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Aide says Missouri governor, not taxpayers, paid for angry letter to lawmakers

Aide says Missouri governor, not taxpayers, paid for angry letter to lawmakers

Gov. Parson delivers the State of the State address

Gov. Mike Parson waves to people in the gallery as he enters the Senate chambers of the Missouri State Capitol Building in Jefferson City as he prepares to deliver his State of the State address on Wednesday, Jan. 27, 2021. The speech was moved from the House chambers to the Senate chambers over Coronavirus concerns. Photo by Colter Peterson,

JEFFERSON CITY — Gov. Mike Parson used no taxpayer funds to send a fiery, three-page letter to Republicans in the Missouri House late last month.

According to a spokeswoman in his office, the governor used his own money to send the letters, in which he accused House leaders of engaging in a “purposeful and disgusting scheme to embarrass” him on the day of his annual State of the State speech.

“Governor Parson paid for all postage for the letters sent to the House of Republicans about the State of the State from his own personal account,” Kelli Jones said Tuesday.

Jones did not respond to a request for added detail about the expense, including a question about how much money the governor spent to send letters to the homes of at least 114 Republicans in the Legislature.

She did say the letters were not sent via overnight mail, meaning the postage cost could have been under $65.

It is not clear why he didn’t use his normal office budget to send the letters, which were printed on official state letterhead. It also is not clear why he didn’t send the missive via email or distribute it to their offices in the Capitol.

In the letter, Parson expressed anger after House leaders barred him from delivering the speech in the chamber over concerns about spreading the coronavirus.

The governor eventually delivered his address in the Senate.

In the letter, Parson said the speech was an opportunity to recount the GOP’s accomplishments and how it was prepared to move Missouri forward.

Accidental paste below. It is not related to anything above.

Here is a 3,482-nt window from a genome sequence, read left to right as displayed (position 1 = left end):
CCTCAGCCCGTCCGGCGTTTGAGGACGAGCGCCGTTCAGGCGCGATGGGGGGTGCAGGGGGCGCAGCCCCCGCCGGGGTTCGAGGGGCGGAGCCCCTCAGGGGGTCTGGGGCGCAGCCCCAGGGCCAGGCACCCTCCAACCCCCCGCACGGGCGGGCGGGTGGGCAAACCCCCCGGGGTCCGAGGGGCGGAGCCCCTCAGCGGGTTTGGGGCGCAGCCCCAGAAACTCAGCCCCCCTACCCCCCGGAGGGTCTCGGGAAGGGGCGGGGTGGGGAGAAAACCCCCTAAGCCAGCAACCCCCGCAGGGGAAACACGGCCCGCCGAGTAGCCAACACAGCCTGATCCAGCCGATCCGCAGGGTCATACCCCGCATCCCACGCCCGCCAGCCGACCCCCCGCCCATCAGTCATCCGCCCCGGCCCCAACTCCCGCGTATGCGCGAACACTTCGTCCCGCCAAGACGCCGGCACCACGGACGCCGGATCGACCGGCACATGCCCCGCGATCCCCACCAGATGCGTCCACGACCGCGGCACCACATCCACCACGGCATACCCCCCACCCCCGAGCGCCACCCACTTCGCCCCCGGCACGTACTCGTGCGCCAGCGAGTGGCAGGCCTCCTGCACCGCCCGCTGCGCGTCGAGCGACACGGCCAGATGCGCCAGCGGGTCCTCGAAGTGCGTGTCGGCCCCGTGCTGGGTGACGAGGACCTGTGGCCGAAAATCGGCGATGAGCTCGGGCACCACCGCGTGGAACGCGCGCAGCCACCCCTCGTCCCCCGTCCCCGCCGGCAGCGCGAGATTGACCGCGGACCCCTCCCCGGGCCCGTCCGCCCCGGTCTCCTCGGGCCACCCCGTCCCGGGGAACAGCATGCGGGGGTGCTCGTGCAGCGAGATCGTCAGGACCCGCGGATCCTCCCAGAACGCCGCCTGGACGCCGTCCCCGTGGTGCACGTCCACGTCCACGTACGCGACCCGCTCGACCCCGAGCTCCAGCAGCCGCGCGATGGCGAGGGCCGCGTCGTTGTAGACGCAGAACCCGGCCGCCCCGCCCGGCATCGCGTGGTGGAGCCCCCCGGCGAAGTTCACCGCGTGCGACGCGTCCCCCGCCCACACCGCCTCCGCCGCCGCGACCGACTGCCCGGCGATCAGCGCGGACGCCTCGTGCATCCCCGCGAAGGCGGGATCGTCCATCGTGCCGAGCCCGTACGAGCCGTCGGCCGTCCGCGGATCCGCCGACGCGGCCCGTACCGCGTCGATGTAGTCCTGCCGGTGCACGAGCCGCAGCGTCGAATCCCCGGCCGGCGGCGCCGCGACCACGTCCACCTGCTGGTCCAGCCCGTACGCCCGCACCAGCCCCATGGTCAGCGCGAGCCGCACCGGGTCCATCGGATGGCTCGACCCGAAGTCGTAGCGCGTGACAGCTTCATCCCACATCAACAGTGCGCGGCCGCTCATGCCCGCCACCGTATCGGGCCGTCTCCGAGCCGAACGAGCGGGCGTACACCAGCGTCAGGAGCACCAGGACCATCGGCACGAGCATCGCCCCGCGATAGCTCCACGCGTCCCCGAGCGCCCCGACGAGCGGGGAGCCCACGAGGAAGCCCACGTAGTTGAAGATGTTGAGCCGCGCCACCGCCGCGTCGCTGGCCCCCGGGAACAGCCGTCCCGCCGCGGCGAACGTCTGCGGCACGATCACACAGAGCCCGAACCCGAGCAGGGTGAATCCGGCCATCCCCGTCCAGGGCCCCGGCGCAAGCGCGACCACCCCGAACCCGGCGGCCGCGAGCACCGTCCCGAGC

“Instead, Wednesday became an insider stunt and petty show of arrogance and political power,” Parson wrote.

He said that in a further illustration of “malicious intent,” House staff “actively went to work putting a political spin on the situation and insinuating that this was about my ego.”

Parson ended the letter by telling the GOP lawmakers that “we are all on the same team,” and that “before this week, I would have never thought it was necessary to remind Republican members of that,” he said. “Please let our office know if you are interested and willing to collaborate.”

In particular, Parson focused his ire on House Speaker Rob Vescovo, R-Arnold. But last week he downplayed the attention his letter had garnered, calling it “a lot of hype in the media.”

“This is not about me and the speaker. This is about the state of Missouri moving forward,” Parson said.

Among those raising concerns about the potential cost of the letter was Rep. Peter Merideth, D-St. Louis, the ranking minority member of the House Budget Committee.

In his own letter to the governor Tuesday, Merideth said he wanted more detailed information about the expense.

“As the House Budget Committee is in the process of considering your office’s FY22 (fiscal year 2022) budget request, I would appreciate clarity and transparency from your office on this matter,” Merideth said.

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